Handfasting (Neopaganism)

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Neopagan handfasting ceremony

Handfasting is a term for a wedding ceremony in Neopaganism, especially in Wicca.

Origin of the term

Handfasting is a historical term for "betrothal" or "wedding". In the Early Modern history of Scotland (16th and 17th centuries), especially in the Hebrides, the term could also refer to a temporary marriage. The term has come to be used as a replacement for "marriage" in the vocabulary of Neopaganism, especially in Wicca.[1]

The verb to handfast in the sense of "to formally promise, to make a contract" is recorded for Late Old English, especially in the context of a contract of marriage. The derived handfasting is for a ceremony of engagement or betrothal is recorded in Early Modern English. The term was presumably loaned into English from Old Norse handfesta "to strike a bargain by joining hands"; there are also comparanda from the North Sea Germanic sphere, Old Frisian hondfestinge and Middle Low German hantvestinge. The term is derived from the verb to handfast, used in Middle to Early Modern English for the making of a contract.[2]

The term "handfasting" or "hand-fasting" has been in use in Celtic neopaganism and Wicca for wedding ceremonies from at least the late 1960s, apparently first used in print by Hans Holzer.[3] It was popularised by the 1991 film The Doors, depicting a fictional version of the real 1970 handfasting ceremony of Jim Morrison and Patricia Kennealy-Morrison (with the real Patricia Kennealy-Morrison playing the Celtic Pagan priestess). The expression "handfasting" is also found in newsgroup discussions from the early 1990s.[4]

Neopagan wedding ceremonies

In Neopaganism, and particularly in Wicca, "handfasting" is a term used for a wedding ceremony. The marriage vows taken may be for "a year and a day," "a lifetime", "for all of eternity" or "for as long as love shall last." As with many Neopagan rituals, some groups may use historically attested forms of the ceremony, striving to be as traditional as possible, while others may use only the basic idea of handfasting and largely create a new ceremony.[5] In some traditions, the couple may jump over a broom at the end of the ceremony. Some may instead leap over a small fire together.

"Handfasting ribbon" custom

Civil wedding ceremony in Ukraine. The cloth is a ceremonial rushnyk decorated with traditional Ukrainian embroidery.
An example of a handfasting knot where each wedding guest has tied a ribbon around the clasped hands of the couple.

By the 2000s, the term "handfasting" has also come to be interpreted literally, as the symbolic act of tying a marrying couple's hands together with a ribbon (as opposed to referring to a supposedly "ancient" form of temporary marriage). Such a custom is found in various traditions[clarification needed] (but as discussed above it is not the origin of the English term "handfasting" ). It has probably entered the English-speaking mainstream from Neopagan wedding ceremonies during the early 2000s; such a ceremony is described and attributed to "pre-Christian times" in Mary Neasham, Handfasting: A Practical Guide (Green Magic, 2000, ISBN 9780954296315). Evidence that the term "handfasting" had been re-interpreted as describing this ceremony specifically is found in the later 2000s, e.g. "handfasting—the blessed marriage rite in which the hands of you and your beloved are wrapped in ribbon as you 'tie the knot.'"[6] By the 2010s, "handfasting ceremonies" were on offer by commercial wedding organizers and had mostly lost their Neopagan association (apart from occasional claims that attributes the ceremony to the "ancient Celts").[7] The term "handfasting ribbon" appears from about 2005.[8]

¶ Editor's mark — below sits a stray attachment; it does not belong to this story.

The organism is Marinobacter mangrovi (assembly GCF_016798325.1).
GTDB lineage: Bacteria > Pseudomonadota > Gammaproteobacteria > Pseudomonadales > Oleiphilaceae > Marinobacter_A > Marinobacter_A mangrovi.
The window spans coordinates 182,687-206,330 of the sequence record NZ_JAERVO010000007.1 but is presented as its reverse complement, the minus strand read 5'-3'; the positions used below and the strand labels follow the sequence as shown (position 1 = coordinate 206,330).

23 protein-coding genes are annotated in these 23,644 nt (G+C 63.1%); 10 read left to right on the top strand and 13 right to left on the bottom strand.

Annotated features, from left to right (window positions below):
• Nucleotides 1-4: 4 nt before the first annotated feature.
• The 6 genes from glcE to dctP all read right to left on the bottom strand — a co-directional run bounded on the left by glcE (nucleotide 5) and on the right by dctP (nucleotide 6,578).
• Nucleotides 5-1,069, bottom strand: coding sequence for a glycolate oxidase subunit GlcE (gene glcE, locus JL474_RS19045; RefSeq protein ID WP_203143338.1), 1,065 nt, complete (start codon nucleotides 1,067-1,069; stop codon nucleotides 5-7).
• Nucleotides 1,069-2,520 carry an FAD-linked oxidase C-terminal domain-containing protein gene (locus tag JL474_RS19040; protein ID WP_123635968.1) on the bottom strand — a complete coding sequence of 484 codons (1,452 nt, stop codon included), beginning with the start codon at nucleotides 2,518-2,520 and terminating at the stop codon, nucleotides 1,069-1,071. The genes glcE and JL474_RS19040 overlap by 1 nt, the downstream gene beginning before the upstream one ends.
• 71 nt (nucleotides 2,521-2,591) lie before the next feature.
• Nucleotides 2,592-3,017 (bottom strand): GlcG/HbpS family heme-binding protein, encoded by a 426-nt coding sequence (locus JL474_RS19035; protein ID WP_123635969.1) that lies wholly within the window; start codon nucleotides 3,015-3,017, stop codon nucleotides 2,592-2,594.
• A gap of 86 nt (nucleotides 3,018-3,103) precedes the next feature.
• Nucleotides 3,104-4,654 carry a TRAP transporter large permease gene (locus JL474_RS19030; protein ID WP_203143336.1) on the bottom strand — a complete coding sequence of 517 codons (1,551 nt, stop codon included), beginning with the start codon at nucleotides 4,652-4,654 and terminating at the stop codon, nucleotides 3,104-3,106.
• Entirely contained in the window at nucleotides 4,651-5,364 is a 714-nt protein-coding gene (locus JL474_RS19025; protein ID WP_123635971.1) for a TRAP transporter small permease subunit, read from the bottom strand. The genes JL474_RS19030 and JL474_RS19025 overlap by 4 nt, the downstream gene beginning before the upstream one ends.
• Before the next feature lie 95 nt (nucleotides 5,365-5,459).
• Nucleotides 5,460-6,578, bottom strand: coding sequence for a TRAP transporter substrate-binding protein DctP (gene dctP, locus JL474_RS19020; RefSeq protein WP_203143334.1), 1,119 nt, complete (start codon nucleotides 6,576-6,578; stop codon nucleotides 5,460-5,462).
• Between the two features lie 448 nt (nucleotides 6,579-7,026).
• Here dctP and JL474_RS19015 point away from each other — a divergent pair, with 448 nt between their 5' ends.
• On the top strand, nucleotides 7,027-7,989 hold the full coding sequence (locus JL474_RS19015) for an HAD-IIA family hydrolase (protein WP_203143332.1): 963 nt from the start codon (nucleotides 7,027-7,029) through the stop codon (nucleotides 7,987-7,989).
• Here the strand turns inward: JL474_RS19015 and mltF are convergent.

1. OED recognizes the following senses of the term,
    1. Engagement to be married, betrothal; the ceremony in which this formally takes place. ( now historical)
    2. An uncanonical, private, or (esp. in Scotland) probationary form of marriage
    3. Now also: a form of marriage practised in neopaganism, Wicca, etc.
    The sense of "probationary form of marriage" is recorded for 1541. Thomas Pennant in his A Tour in Scotland, and Voyage to the Hebrides 1772 explicitly records the custom as being "now obsolete".
  2. "handfasting, n." and "handfast, v." OED Online. November 2010. Oxford University Press. "Old Norse hand-festa to strike a bargain by joining hands, to pledge, betroth" The earliest cited English usage in connection with marital status is from a manuscript of c. 1200, when Mary is described as "handfast (to) a good man called Joseph". "?c1200 Ormulum (Burchfield transcript) l. 2389 "Ȝho wass hanndfesst an god mann Þatt iosæp wass ȝehatenn."
  3. "My wife and I were married by the handfasting ceremony, and it was most controversial." - Hans Holzer, The Truth about Witchcraft (1969), p. 172; "Then I learned that the "special meeting" was, in effect, a wedding ceremony called "hand-fasting" in Wicca." Hans Holzer, Heather: confessions of a witch, Mason & Lipscomb, 1975, p. 101.
  4. rec.music.music "Jim Morrison was a vampire?", 21 July 1991 [1]; alt.sex.bestiality, 19 August 1993 [2], alt.pagan 10 May 1993 [3]
  5. "Breaking with tradition". Irish Independent.<templatestyles src="Module:Citation/CS1/styles.css"></templatestyles>
  6. cover blurb of Kendra Vaughan Hovey, Passages Handfasting: A Pagan Guide to Commitment Rituals, Adams Media, 2007.
  7. Wendy Haynes, "Handfasting Ceremonies" (wendyhaynes.com), January 2010: " It was used to acknowledge the beginning of a trial period of a year and a day during which time a couple were literally bound together - hand fasted."
  8. Handfasting ribbon, finished (wormspit.com) 4 July 2005; Jacquelyn Frank, Jacob: The Nightwalkers, Zebra Books, 2006, p. 320.

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